All three members of North Dakota’s Congressional delegation have said they won’t participate in an effort to object to the certification of the results of the November Presidential election.

Multiple Republican lawmakers have vowed to object to the certification of the Electoral College vote at a joint session of Congress on Wednesday, Jan. 6. The legislators, all supporters of President Donald Trump, claim that voter fraud led to his loss.

The state’s two senators and one representative have been strong allies of the president, with Sen. Kevin Cramer supporting his presidential bid while still in the U.S. House of Representatives.

In a statement, Cramer repeated the claims made by the president and some of his supporters about the security of the election, but ended by saying he couldn’t support the objection.

“This is not a vote I take lightly,” Cramer said in the statement. “I have received overwhelming outreach from my constituents urging me to object and carefully weighed the arguments being made. I hear them and understand their perspective, but as with every other important vote, this is first and foremost a matter of conscience; and I cannot in good conscience cast a vote to disenfranchise millions of Americans by overturning the Electoral College results in these states without sufficient evidence or clear constitutional authority.”

Cramer also highlighted his longstanding support for Trump.

“It is disappointing this vote has become the exclusive litmus test for whether or not a member of Congress stands with President Trump,” he said. “One would have a hard time finding a more fervent, consistent, longstanding supporter of this president than I have been since he first announced his candidacy. I worked as hard as I could in both elections to help him win, advocated for his agenda in Congress every step of the way, and raised over $200,000 to assist his legal efforts. While I am not pleased with the outcome of the election, objecting to the Electoral College votes is not an appropriate or effective way to change the results.”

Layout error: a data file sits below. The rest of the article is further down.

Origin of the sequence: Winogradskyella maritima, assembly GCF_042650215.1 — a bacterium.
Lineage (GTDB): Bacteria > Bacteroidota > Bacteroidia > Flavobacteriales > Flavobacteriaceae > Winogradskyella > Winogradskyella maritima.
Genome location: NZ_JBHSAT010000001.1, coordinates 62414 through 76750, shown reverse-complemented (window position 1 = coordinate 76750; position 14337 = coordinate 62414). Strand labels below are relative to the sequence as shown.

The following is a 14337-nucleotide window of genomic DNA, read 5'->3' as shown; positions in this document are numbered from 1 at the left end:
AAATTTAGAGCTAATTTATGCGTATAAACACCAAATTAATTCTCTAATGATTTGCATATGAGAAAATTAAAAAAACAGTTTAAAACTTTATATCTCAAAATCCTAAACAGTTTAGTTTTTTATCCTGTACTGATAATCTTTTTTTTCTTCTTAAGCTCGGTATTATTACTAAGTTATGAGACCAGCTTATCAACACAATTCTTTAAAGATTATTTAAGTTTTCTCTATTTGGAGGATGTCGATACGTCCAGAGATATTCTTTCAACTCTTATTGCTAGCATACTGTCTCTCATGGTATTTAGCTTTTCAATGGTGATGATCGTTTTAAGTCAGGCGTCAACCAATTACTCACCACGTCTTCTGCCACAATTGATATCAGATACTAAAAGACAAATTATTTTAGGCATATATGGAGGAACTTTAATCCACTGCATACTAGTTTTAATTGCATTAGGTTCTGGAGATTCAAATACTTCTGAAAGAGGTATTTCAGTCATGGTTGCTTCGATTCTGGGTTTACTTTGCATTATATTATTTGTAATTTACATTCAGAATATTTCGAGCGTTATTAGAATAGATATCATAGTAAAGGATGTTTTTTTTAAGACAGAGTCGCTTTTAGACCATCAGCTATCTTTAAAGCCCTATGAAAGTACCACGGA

Sen. John Hoeven said in a statement that he supported a committee to examine election security, but that he wouldn’t object during Wednesday’s joint session.

“The people of North Dakota do not want Congress to determine their vote, and we should not set the precedent by doing it for other states,” Hoeven wrote. “Therefore, I do not plan to object. Additionally, the courts, not Congress, are responsible for resolving any electoral disputes and any irregularities should be adjudicated through the courts. This is what the Constitution outlines and that is how we should proceed.”

In a joint statement with five other Republican lawmakers, Rep. Kelly Armstrong said Congress’ role in the Presidential election was narrow and objecting to the votes sent in by the state’s was not the solution.

“There is one and only one path to victory for President Trump on January 6, 2021,” the statement says, “and it depends on state legislatures certifying Trump electors in the states at issue, pursuant to state law and the U.S. Constitution, and based on a finding that votes lawfully cast in November were sufficient to produce a Trump victory. If they believe there was fraud—and if they believe that such fraud affected the outcome of the election—they must, as a body, convene immediately and send us that information, along with certified electoral votes cast by a Trump slate of electors. Absent such action, there is not a constitutional role for Congress to change the outcome of any state’s vote.”

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